International Space Station

While emplyed by Boeing Space Operations in Huntsville I worked on several parts of the Space Station. These included the Node-1 Module, the Lab Module, and the Common Module. I started out in the Loads and Dynamics group where we were responsible for predicting the dynamic response of space station structures during events such as launch, on-orbit operation, and emergency landing. During my tenure at Boeing I built and worked with some of the largest and most complex finite-element models of my career. Below is a dynamic model that I made of the Common Module. Various property groups are colored for easy reference. I made the model by modifying an existing model of the Lab Module. The modifications included adding another window and updating the mesh to give better aggreement with modal test results. The model was made using FEMAP and analyzed using MSC Nastran. Two more views of the model are shown below. The second figure shows some of the internal structures that were modeled. The model simulates the Common Module in its modal test configuration. The modal test was conducted at the Marshall Space Center.  The results from the analysis were used to develop the Modal Test Verification Plan. A major concern for such a test is to ensure that all the accelerometers are optimally positioned throughout the structure to effectively capture all the critical mode shapes and frequencies.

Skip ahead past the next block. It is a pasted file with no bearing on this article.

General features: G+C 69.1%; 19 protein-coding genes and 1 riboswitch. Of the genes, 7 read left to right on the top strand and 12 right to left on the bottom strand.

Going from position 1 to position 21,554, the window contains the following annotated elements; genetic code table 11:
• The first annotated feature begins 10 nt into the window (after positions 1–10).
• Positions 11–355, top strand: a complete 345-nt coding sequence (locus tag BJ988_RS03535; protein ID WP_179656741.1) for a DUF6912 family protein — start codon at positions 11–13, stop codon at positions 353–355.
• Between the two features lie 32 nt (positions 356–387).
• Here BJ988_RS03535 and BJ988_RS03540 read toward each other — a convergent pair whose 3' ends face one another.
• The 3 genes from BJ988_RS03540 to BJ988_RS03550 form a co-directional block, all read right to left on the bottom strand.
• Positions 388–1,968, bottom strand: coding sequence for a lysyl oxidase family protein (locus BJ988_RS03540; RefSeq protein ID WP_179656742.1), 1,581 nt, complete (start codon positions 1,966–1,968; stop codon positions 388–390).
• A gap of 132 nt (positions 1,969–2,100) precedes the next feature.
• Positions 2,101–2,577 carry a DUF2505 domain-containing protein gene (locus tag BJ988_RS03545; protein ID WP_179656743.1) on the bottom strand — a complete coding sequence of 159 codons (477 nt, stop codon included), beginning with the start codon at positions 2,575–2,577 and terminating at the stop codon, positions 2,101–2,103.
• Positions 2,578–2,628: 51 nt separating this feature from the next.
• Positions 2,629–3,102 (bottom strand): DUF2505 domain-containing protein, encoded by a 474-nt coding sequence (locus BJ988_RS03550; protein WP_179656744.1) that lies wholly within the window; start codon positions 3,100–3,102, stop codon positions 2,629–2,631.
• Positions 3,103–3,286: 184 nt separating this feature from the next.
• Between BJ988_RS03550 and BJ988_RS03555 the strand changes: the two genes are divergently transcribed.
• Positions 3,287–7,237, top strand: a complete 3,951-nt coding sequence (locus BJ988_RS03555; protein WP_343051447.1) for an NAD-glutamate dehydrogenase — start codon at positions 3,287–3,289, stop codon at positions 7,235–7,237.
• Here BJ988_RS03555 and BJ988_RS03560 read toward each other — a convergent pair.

Following my assignment with the Loads and Dynamics Group, I moved over to the Stress Group.  There I worked on the structural analysis of the Node-1 Bulkheads. My primary job was to assist with correlating the results from static loads tests with Nastran predictions. A successful correlation would mean that the finite-element model was calibrated which increases confidence in the safety margin predictions. Below are several views of the Node finite-element model that I worked with. Like the common module model, this model is very large even by todays standards with well over 50,000 elements and 250,000 degrees of freedom. It took approximately two hours to compute a solution using a Silicon Graphics eight-processor computer with 1 GB of memory. 

Above is an aft view of the Node model. This structure is one of the first parts of the Space Station to put into orbit in early 1999.

Above is forward view of the model.